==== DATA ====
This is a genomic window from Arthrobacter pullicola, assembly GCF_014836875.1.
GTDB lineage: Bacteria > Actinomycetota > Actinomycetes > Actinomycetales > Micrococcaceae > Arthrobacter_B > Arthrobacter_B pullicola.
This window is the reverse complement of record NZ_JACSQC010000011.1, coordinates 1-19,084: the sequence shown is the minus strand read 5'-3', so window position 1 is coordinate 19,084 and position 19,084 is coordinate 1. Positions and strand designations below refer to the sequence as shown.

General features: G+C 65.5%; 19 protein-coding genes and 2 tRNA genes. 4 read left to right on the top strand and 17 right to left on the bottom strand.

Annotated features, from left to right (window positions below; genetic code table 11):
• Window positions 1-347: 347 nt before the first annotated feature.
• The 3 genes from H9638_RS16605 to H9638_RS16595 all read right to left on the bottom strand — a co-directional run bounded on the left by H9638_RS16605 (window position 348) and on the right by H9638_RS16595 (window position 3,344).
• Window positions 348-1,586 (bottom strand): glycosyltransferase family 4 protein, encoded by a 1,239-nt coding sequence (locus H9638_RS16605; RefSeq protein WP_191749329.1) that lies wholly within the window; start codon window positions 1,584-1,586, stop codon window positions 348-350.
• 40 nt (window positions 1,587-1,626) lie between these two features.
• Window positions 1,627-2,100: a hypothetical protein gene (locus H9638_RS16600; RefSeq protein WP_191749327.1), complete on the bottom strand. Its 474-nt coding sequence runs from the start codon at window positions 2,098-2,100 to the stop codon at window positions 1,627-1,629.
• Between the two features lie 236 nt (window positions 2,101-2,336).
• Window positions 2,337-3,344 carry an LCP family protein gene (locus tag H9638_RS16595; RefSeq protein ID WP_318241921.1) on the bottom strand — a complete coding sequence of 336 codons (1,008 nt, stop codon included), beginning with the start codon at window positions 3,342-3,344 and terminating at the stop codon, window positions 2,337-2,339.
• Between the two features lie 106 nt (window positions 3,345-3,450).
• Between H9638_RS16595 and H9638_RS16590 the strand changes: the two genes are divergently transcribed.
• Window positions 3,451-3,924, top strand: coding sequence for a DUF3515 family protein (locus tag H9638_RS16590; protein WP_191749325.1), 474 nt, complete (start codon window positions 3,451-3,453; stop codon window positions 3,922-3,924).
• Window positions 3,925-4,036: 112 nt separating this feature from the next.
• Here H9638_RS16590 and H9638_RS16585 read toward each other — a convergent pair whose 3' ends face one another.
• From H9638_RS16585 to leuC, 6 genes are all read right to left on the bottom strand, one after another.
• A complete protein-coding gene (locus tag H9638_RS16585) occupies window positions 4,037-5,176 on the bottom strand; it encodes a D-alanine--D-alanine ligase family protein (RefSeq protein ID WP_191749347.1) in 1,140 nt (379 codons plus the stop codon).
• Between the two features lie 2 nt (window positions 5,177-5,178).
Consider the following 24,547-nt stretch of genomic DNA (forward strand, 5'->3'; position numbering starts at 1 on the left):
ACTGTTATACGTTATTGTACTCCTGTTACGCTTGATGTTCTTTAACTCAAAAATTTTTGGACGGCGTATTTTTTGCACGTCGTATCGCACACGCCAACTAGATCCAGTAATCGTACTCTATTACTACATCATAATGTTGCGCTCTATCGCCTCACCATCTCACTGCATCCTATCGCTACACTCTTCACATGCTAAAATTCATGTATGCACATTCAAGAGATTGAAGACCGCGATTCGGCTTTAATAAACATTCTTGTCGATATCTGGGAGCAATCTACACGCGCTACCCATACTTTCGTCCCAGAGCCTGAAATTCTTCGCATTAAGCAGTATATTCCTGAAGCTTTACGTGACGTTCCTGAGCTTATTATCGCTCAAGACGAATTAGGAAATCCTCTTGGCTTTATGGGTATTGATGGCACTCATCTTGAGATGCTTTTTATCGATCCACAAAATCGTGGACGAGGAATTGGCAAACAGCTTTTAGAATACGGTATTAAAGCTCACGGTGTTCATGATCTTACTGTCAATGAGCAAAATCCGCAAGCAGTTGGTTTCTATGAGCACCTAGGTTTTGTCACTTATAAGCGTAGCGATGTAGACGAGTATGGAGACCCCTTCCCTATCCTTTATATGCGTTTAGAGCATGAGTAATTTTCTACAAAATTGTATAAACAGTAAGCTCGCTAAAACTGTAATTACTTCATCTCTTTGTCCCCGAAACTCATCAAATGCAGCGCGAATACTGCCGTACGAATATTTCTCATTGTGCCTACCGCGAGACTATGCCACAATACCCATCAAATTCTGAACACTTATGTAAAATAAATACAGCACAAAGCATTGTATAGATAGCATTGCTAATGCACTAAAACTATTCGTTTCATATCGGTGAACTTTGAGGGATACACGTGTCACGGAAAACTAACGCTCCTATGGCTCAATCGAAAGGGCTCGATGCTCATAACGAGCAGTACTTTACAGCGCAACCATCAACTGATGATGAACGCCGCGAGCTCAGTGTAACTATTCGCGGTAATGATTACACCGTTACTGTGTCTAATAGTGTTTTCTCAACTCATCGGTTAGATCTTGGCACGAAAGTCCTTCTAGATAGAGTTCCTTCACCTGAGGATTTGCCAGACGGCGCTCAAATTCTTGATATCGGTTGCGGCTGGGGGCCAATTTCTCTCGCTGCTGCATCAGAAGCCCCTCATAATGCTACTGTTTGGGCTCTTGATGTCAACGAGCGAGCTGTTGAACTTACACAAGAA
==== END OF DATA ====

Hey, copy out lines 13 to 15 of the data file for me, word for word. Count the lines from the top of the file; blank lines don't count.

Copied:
• Between the two features lie 106 nt (window positions 3,345-3,450).
• Between H9638_RS16595 and H9638_RS16590 the strand changes: the two genes are divergently transcribed.
• Window positions 3,451-3,924, top strand: coding sequence for a DUF3515 family protein (locus tag H9638_RS16590; protein WP_191749325.1), 474 nt, complete (start codon window positions 3,451-3,453; stop codon window positions 3,922-3,924).